The museum itself is set up as a sort of history of man with exhibitions of things like religion, motherhood, maps and navigation, views on death, etc. from all over the world. There are sarcophagi and statues from ancient Egypt, artifacts from ancient Greece and Arabia, African and Pacific masks and idols, Western paintings from the Impressionists to Pollack, Asian silks and statues and more. Items from various cultures are placed side-by-side to show how different peoples viewed or represented different ideas and ideals of similar subjects.

Similar objects from different places and times
Islamic “automaton” lion by a medieval European tapestry

Unlike Louvre Lens (in the north of France), which shows a timeline of history and where different cultures were developmentally at any given time, Louvre Abu Dhabi clusters items together to show the similarities–and differences– of humankind with items from vastly different locations and/or eras sometimes placed side-by-side. It’s fascinating.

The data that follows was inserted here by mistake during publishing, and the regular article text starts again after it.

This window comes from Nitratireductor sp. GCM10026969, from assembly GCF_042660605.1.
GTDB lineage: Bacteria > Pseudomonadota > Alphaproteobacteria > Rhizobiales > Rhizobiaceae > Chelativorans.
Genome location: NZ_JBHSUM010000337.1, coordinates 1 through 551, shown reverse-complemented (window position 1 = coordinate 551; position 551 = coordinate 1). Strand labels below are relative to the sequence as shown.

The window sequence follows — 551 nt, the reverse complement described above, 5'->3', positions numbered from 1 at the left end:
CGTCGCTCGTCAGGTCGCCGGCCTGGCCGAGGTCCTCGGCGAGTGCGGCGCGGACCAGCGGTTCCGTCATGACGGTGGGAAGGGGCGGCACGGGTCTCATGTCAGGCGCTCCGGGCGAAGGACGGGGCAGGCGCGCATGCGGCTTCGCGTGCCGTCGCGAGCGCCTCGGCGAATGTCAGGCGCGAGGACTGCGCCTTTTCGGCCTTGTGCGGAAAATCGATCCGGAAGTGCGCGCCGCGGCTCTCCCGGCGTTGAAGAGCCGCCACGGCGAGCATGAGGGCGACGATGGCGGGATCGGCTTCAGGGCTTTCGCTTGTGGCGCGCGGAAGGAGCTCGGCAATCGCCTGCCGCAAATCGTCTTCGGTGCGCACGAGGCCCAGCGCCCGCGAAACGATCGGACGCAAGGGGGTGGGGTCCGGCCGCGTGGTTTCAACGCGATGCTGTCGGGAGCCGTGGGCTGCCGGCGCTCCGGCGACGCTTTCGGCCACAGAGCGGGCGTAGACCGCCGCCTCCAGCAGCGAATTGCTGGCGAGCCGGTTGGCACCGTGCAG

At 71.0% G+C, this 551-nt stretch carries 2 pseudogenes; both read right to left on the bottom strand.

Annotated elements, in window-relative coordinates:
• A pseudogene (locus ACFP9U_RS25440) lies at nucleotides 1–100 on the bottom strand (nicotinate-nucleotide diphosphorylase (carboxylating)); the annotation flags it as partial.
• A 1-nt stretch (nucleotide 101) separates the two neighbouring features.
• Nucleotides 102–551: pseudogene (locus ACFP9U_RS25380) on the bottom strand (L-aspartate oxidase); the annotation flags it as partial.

After a leisurely museum visit and lunch in the cafeteria, we caught another taxi (plenty were waiting in the Louvre Abu Dhabi parking lot) and headed to the Sheikh Zayed Grand Mosque, about a 30-minute drive from the Louvre Abu Dhabi. The drive, along an excellent city highway, cost us 51.25 dirham (about $12). Our driver, from Pakistan, spoke fluent English and was eager to tell us about Abu Dhabi and how much he liked it because it was the “most peaceful place in the world.” We enjoyed visiting with him, but had to wonder about his claim that there is “no crime” in Abu Dhabi and “no punishment or prison”; “They just kick you out.” When we asked him about citizens (who comprise only about 10% of the UAE’s population), he claimed they never commit crimes because everyone has everything they need and gets the same amount from the government so there is no jealousy. Hmm.

Early view of the Sheikh Zayed Grand Mosque. Jaw-dropping.